Fan of the Month – Karl Reed

Karl Reed is EAW Art Director at LOUD Technologies Inc. However, graphic design is not just a job, but a way of life. In fact, he happens to spend the majority of his free time designing. Karl recently upped the ante by purchasing a silkscreen press and now makes t-shirts, too. In the rare moments when graphic design isn’t taking over his life, Karl likes to cook. His favorite dish to make? Enchiladas, of course! But Karl is here now to discuss the music that moves him.

One Louder: The desert island question: if you could take the collected works of five artists, who would the five be?

Karl Reed: Monster Magnet, Pink Martini, Dr. Dre, Bob Marley and Radiohead.

OL: Who’s Pink Martini?

KR: They’re a 12-piece band out of Portland, Oregon. The band leader, Thomas Lauderdale, is an amazing pianist and composer while the lead singer, China Forbes, has one of the most fantastic voices I’ve ever heard. The rest of the group is pretty top-notch too.

OL: Are there any particular albums of theirs that stand out from others?

KR: Their first album, Sympathique, is the only album I would take with me.

OL: Wait…so, out of the zillion bands out there, Pink Martini makes your desert island five solely on one album? That must be some album!

KR: Well, okay, I might take the other albums with me but I wouldn’t listen to them. I’d use them as reflectors on the bike I plan on making out of coconuts. To me, Sympathique, is perfect; the music, the singing and even the album cover are about as good as it gets. Unfortunately, it was so good that all their other albums failed to meet the unrealistic expectations I had set for them.

OL: How were you introduced to them? When did you get into their music?

KR: An artist friend of mine turned me on to them in 2000 while I was visiting Seattle. The first time I heard them it blew my mind. Their sound was so grand, so foreign. I had never been exposed to music like that growing up in Phoenix. I was fresh off a divorce and looking at the world through different eyes and their music meshed perfectly into my new life.

OL: Have you seen Pink Martini live?

KR: Man, I think I’ve seen them seven or eight times. My buddy and I were like groupies there for a while, traveling around and seeing them wherever we could. The best, however, was the very first time I saw them. I was in San Francisco to see Radiohead and found out that Pink Martini was playing in Sacramento the night before. I packed into this little bar with my friends and a couple hundred other people and had my first musically induced religious experience.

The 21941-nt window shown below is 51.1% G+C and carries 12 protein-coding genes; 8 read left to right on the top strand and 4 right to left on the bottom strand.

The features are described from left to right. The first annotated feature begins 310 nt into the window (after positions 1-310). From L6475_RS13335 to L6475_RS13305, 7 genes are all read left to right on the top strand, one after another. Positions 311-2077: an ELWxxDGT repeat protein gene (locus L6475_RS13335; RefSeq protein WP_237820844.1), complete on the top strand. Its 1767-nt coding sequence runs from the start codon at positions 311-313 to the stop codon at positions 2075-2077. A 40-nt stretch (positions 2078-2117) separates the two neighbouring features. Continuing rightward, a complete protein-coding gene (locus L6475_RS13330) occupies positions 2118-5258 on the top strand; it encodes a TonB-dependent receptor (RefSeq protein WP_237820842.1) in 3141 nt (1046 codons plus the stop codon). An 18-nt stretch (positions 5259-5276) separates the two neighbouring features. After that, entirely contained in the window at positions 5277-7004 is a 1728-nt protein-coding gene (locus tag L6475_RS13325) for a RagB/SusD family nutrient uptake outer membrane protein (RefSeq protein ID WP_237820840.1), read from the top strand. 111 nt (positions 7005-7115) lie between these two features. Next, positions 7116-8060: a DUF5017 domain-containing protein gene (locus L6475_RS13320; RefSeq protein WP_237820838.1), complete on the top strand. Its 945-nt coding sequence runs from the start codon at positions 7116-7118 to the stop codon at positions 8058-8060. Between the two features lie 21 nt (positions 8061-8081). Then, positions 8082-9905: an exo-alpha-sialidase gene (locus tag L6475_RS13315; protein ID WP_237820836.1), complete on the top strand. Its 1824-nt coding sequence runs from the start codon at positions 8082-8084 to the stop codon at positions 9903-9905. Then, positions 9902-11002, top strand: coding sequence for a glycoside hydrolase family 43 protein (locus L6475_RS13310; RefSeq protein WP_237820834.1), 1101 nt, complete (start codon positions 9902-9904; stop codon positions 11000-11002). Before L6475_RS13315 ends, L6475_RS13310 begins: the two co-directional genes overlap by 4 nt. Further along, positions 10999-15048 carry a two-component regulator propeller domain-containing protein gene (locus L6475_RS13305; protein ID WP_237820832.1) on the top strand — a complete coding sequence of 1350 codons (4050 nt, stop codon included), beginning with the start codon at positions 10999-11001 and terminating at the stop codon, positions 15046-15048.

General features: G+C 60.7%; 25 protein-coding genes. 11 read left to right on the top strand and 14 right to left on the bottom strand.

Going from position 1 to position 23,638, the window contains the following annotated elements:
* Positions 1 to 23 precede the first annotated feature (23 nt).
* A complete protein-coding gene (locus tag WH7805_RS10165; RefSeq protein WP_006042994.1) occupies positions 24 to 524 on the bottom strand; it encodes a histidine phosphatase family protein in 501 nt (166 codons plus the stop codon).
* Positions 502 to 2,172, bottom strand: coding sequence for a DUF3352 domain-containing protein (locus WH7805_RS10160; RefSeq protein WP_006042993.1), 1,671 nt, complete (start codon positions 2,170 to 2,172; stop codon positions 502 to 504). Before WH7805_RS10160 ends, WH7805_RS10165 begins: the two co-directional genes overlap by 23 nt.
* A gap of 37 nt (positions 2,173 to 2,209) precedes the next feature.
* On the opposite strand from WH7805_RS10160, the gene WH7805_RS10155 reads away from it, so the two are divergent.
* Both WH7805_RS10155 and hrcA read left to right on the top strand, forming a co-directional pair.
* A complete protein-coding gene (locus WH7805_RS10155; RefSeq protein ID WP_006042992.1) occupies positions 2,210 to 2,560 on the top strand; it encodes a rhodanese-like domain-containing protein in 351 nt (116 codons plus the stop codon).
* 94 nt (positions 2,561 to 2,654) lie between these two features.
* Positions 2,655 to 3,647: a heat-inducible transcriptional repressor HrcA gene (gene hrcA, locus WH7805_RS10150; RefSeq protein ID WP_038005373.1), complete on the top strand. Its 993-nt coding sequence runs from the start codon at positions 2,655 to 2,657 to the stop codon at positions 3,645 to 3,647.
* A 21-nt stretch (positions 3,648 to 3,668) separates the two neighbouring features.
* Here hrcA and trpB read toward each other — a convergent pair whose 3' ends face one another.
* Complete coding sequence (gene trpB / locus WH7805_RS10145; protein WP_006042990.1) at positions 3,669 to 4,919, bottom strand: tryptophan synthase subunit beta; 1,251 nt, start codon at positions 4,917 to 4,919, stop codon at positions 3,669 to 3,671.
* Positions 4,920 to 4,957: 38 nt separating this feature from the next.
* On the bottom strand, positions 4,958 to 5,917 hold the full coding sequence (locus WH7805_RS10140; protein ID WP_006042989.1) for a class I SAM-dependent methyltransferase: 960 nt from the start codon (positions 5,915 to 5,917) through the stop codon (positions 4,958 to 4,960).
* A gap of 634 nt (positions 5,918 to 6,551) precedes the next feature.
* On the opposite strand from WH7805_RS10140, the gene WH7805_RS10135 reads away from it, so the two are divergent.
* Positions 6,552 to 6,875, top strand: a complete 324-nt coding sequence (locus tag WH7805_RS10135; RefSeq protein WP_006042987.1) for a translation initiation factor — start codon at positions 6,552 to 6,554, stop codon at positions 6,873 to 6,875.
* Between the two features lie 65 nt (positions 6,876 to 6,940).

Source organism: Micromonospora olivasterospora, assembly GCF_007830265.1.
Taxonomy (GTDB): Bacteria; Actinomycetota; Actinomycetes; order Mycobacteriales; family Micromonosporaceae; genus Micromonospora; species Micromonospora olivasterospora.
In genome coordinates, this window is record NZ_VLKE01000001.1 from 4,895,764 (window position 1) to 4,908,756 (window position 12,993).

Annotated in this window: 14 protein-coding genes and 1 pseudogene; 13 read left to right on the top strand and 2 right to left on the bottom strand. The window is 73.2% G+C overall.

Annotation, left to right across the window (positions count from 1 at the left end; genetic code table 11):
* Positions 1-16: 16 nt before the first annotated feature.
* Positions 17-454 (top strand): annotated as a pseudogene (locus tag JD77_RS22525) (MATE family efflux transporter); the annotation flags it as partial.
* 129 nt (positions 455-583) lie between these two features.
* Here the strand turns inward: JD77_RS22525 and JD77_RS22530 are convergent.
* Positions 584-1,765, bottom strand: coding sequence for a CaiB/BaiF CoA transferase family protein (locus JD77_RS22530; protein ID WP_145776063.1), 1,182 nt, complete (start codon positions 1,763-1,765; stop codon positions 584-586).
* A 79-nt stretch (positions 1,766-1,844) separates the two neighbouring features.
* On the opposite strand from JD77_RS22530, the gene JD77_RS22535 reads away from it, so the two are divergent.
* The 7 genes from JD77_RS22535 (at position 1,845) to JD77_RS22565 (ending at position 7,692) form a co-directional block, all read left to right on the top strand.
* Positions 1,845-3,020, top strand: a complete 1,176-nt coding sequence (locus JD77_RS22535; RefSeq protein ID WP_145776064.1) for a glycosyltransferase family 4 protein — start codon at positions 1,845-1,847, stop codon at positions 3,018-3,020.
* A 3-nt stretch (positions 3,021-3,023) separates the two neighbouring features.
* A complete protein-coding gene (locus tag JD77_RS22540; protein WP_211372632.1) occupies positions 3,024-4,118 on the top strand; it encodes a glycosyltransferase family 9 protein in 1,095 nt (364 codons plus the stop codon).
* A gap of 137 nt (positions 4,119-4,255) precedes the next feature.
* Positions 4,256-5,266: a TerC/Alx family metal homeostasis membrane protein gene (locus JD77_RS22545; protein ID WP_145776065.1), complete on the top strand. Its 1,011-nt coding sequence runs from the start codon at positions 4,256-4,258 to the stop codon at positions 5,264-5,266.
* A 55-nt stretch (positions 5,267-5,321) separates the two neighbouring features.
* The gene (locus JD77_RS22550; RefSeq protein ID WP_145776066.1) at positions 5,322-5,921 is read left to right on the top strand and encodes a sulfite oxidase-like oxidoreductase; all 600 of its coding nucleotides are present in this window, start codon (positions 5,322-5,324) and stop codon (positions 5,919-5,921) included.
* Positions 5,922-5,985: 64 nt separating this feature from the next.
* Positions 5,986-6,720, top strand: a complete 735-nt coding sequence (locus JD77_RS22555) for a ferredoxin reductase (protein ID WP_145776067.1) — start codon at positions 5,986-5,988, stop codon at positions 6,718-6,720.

OL: Do you get the same sense of satisfaction from their live shows as you do with their releases? In other words, do their live shows live up to your expectations?

KR: They’re absolutely incredible live! Not because they have crazy dance moves or great pyrotechnics, but because they play perfectly. I’m not a musician but their music seems extremely complicated to play and they seem to do it so effortlessly. Plus China’s voice is even more amazing live than it is recorded. Her range and power is unmatched and I’m blown away how she can switch from French to Russian to Spanish and more. Unfortunately, I don’t go to any more of their shows, though. They mainly cater to the wine and zoo venues now which are usually filled with people more interested in merlots or monkeys than they are music.

OL: Last question. Have you ever had a pink martini?

KR: Ha, no. I tend to drink things that make me look more manly… like something on fire or in a giant stein.


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